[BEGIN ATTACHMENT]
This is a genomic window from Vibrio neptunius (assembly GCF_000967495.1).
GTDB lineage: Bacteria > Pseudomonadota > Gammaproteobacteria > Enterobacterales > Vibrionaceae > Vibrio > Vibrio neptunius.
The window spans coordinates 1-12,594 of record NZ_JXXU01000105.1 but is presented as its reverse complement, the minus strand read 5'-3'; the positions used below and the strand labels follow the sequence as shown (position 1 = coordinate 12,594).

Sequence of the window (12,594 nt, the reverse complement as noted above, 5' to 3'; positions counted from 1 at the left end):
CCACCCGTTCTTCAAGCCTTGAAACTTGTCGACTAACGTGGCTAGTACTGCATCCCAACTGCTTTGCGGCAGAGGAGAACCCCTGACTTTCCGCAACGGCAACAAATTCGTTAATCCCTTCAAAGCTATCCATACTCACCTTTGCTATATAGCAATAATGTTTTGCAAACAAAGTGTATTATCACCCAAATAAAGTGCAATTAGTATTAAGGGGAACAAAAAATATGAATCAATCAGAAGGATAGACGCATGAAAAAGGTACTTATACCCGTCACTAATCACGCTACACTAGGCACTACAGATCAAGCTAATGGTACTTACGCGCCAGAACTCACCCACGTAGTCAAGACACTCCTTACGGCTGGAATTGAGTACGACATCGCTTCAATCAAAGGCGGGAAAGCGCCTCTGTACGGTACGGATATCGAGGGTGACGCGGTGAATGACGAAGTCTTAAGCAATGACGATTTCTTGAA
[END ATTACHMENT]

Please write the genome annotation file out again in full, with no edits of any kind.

This is a genomic window from Vibrio neptunius (assembly GCF_000967495.1).
GTDB lineage: Bacteria > Pseudomonadota > Gammaproteobacteria > Enterobacterales > Vibrionaceae > Vibrio > Vibrio neptunius.
The window spans coordinates 1-12,594 of record NZ_JXXU01000105.1 but is presented as its reverse complement, the minus strand read 5'-3'; the positions used below and the strand labels follow the sequence as shown (position 1 = coordinate 12,594).

Sequence of the window (12,594 nt, the reverse complement as noted above, 5' to 3'; positions counted from 1 at the left end):
CCACCCGTTCTTCAAGCCTTGAAACTTGTCGACTAACGTGGCTAGTACTGCATCCCAACTGCTTTGCGGCAGAGGAGAACCCCTGACTTTCCGCAACGGCAACAAATTCGTTAATCCCTTCAAAGCTATCCATACTCACCTTTGCTATATAGCAATAATGTTTTGCAAACAAAGTGTATTATCACCCAAATAAAGTGCAATTAGTATTAAGGGGAACAAAAAATATGAATCAATCAGAAGGATAGACGCATGAAAAAGGTACTTATACCCGTCACTAATCACGCTACACTAGGCACTACAGATCAAGCTAATGGTACTTACGCGCCAGAACTCACCCACGTAGTCAAGACACTCCTTACGGCTGGAATTGAGTACGACATCGCTTCAATCAAAGGCGGGAAAGCGCCTCTGTACGGTACGGATATCGAGGGTGACGCGGTGAATGACGAAGTCTTAAGCAATGACGATTTCTTGAA